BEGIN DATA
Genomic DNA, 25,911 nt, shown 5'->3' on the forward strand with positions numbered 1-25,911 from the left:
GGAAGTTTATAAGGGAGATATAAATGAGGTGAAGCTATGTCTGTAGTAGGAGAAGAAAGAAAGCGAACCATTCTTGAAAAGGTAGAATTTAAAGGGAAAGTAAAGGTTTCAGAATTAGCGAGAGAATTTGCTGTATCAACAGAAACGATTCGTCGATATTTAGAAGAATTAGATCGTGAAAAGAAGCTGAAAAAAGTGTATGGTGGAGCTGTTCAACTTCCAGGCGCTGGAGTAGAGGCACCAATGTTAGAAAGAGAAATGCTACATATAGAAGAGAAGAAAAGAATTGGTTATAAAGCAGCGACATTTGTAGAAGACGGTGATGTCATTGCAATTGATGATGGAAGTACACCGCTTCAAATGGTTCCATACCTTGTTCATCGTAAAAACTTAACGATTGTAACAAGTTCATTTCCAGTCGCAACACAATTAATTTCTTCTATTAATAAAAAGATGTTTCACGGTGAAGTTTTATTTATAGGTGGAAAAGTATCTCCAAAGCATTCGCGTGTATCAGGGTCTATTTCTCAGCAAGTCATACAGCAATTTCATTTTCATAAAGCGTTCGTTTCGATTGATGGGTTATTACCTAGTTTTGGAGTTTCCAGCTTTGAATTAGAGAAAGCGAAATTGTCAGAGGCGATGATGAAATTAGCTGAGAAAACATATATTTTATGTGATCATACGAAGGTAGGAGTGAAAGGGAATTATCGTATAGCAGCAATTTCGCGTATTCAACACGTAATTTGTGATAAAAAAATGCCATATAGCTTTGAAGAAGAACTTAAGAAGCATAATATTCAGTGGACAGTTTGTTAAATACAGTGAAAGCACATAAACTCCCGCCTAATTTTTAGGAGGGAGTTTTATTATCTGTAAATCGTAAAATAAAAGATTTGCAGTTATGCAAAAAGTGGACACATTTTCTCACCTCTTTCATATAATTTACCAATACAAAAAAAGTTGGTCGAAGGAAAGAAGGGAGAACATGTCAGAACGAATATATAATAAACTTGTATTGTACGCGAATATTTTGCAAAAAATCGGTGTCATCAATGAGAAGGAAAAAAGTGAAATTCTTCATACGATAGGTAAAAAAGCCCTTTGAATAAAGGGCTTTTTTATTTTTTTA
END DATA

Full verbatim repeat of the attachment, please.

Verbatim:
Genomic DNA, 25,911 nt, shown 5'->3' on the forward strand with positions numbered 1-25,911 from the left:
GGAAGTTTATAAGGGAGATATAAATGAGGTGAAGCTATGTCTGTAGTAGGAGAAGAAAGAAAGCGAACCATTCTTGAAAAGGTAGAATTTAAAGGGAAAGTAAAGGTTTCAGAATTAGCGAGAGAATTTGCTGTATCAACAGAAACGATTCGTCGATATTTAGAAGAATTAGATCGTGAAAAGAAGCTGAAAAAAGTGTATGGTGGAGCTGTTCAACTTCCAGGCGCTGGAGTAGAGGCACCAATGTTAGAAAGAGAAATGCTACATATAGAAGAGAAGAAAAGAATTGGTTATAAAGCAGCGACATTTGTAGAAGACGGTGATGTCATTGCAATTGATGATGGAAGTACACCGCTTCAAATGGTTCCATACCTTGTTCATCGTAAAAACTTAACGATTGTAACAAGTTCATTTCCAGTCGCAACACAATTAATTTCTTCTATTAATAAAAAGATGTTTCACGGTGAAGTTTTATTTATAGGTGGAAAAGTATCTCCAAAGCATTCGCGTGTATCAGGGTCTATTTCTCAGCAAGTCATACAGCAATTTCATTTTCATAAAGCGTTCGTTTCGATTGATGGGTTATTACCTAGTTTTGGAGTTTCCAGCTTTGAATTAGAGAAAGCGAAATTGTCAGAGGCGATGATGAAATTAGCTGAGAAAACATATATTTTATGTGATCATACGAAGGTAGGAGTGAAAGGGAATTATCGTATAGCAGCAATTTCGCGTATTCAACACGTAATTTGTGATAAAAAAATGCCATATAGCTTTGAAGAAGAACTTAAGAAGCATAATATTCAGTGGACAGTTTGTTAAATACAGTGAAAGCACATAAACTCCCGCCTAATTTTTAGGAGGGAGTTTTATTATCTGTAAATCGTAAAATAAAAGATTTGCAGTTATGCAAAAAGTGGACACATTTTCTCACCTCTTTCATATAATTTACCAATACAAAAAAAGTTGGTCGAAGGAAAGAAGGGAGAACATGTCAGAACGAATATATAATAAACTTGTATTGTACGCGAATATTTTGCAAAAAATCGGTGTCATCAATGAGAAGGAAAAAAGTGAAATTCTTCATACGATAGGTAAAAAAGCCCTTTGAATAAAGGGCTTTTTTATTTTTTTA